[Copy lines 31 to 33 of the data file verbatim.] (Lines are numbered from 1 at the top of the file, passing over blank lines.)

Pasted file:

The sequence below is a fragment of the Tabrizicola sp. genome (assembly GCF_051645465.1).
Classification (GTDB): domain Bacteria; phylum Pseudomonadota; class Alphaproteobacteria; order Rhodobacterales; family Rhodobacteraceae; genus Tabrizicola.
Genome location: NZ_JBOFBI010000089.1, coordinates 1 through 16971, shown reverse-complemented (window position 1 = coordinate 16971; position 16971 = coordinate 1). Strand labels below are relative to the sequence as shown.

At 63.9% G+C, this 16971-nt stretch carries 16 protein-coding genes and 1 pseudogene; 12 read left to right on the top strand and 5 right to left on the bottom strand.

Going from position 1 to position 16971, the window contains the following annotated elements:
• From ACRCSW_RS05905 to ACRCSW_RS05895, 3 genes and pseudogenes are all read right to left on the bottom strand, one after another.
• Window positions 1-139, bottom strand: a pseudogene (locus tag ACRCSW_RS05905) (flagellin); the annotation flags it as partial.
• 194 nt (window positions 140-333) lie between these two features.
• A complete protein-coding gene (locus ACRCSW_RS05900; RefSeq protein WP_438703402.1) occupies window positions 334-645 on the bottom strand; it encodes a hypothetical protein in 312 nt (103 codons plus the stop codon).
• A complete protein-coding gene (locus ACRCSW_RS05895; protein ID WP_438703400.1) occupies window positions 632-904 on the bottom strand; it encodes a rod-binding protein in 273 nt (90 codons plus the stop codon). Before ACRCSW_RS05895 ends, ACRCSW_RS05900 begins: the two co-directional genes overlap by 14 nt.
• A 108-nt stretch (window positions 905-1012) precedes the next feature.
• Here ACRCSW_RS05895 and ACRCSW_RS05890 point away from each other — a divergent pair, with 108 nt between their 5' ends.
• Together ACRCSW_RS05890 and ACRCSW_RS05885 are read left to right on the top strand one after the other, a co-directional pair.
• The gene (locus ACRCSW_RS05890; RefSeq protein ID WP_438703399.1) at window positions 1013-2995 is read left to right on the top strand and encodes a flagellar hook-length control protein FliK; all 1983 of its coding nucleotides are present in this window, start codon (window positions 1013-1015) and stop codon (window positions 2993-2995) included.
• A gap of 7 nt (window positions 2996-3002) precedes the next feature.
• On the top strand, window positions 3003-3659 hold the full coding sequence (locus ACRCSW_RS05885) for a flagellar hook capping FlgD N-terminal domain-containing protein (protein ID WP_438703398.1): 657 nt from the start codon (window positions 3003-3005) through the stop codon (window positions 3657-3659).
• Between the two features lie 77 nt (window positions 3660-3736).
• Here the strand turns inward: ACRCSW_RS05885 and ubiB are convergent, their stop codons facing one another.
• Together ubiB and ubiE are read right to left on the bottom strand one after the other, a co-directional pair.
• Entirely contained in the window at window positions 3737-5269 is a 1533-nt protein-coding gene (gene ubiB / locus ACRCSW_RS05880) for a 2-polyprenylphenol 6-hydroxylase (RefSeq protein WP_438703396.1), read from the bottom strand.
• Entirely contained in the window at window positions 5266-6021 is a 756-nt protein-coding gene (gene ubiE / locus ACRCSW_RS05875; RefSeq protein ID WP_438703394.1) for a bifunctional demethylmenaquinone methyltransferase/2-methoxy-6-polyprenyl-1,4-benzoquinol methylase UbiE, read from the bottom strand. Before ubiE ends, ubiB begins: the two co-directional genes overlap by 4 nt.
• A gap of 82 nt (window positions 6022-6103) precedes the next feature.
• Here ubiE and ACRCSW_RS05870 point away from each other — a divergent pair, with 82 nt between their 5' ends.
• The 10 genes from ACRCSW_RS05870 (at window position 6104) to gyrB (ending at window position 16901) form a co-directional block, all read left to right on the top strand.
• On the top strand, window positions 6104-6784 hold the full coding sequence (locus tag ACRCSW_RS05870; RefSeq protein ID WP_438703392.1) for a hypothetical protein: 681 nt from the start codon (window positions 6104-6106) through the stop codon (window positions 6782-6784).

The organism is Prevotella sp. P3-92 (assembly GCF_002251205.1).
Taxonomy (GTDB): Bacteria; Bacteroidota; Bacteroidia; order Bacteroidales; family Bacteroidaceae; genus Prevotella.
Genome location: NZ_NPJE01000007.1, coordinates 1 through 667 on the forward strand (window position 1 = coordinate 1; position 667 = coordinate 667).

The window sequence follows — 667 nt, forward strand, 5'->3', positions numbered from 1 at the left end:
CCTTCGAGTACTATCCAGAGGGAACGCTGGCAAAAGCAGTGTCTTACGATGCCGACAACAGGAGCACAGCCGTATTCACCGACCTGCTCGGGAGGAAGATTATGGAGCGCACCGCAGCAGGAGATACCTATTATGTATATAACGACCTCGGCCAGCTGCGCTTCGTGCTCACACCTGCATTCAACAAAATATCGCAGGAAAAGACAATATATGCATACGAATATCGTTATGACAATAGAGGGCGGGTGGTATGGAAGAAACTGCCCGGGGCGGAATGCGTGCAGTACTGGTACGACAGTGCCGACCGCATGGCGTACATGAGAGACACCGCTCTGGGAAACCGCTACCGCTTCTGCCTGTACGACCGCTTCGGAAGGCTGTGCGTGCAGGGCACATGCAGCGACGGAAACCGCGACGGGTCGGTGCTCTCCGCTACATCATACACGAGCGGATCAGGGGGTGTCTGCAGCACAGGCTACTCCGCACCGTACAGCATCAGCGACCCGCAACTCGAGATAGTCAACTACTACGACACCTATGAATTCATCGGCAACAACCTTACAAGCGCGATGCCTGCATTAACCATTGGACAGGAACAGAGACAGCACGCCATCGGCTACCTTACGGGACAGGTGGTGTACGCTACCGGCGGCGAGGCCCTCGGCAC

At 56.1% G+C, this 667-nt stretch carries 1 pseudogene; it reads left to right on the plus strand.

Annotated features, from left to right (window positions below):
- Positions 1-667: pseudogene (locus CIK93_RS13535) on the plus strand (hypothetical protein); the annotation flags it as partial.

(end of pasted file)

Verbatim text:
At 56.1% G+C, this 667-nt stretch carries 1 pseudogene; it reads left to right on the plus strand.

Annotated features, from left to right (window positions below):
- Positions 1-667: pseudogene (locus CIK93_RS13535) on the plus strand (hypothetical protein); the annotation flags it as partial.